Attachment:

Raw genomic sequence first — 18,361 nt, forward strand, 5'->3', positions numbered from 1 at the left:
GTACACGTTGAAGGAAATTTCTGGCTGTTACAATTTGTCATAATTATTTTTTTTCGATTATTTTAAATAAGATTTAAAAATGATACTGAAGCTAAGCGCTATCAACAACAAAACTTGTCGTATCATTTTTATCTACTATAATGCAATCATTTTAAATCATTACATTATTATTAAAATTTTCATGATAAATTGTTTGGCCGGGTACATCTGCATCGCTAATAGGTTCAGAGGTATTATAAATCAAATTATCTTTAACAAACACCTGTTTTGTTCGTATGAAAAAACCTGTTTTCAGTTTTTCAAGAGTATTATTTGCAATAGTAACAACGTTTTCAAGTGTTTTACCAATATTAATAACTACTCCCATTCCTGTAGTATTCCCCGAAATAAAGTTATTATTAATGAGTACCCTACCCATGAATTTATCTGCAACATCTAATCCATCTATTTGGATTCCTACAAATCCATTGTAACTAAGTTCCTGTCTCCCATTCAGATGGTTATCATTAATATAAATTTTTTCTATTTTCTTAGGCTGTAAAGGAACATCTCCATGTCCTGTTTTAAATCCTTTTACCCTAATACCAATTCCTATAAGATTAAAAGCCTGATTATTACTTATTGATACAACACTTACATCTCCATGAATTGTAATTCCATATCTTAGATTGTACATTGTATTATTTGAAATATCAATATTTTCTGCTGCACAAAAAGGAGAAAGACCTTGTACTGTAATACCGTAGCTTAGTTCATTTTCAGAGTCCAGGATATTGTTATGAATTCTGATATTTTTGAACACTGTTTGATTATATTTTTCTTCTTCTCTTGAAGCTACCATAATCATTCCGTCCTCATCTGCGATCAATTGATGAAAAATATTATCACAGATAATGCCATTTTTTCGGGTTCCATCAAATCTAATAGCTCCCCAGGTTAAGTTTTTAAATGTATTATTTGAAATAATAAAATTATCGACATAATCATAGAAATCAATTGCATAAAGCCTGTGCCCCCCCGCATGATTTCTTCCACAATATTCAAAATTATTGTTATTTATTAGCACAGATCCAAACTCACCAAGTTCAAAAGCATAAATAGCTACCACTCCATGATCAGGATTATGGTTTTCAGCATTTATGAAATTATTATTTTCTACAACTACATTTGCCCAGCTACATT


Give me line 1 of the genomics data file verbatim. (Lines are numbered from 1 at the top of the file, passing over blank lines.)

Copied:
Raw genomic sequence first — 18,361 nt, forward strand, 5'->3', positions numbered from 1 at the left: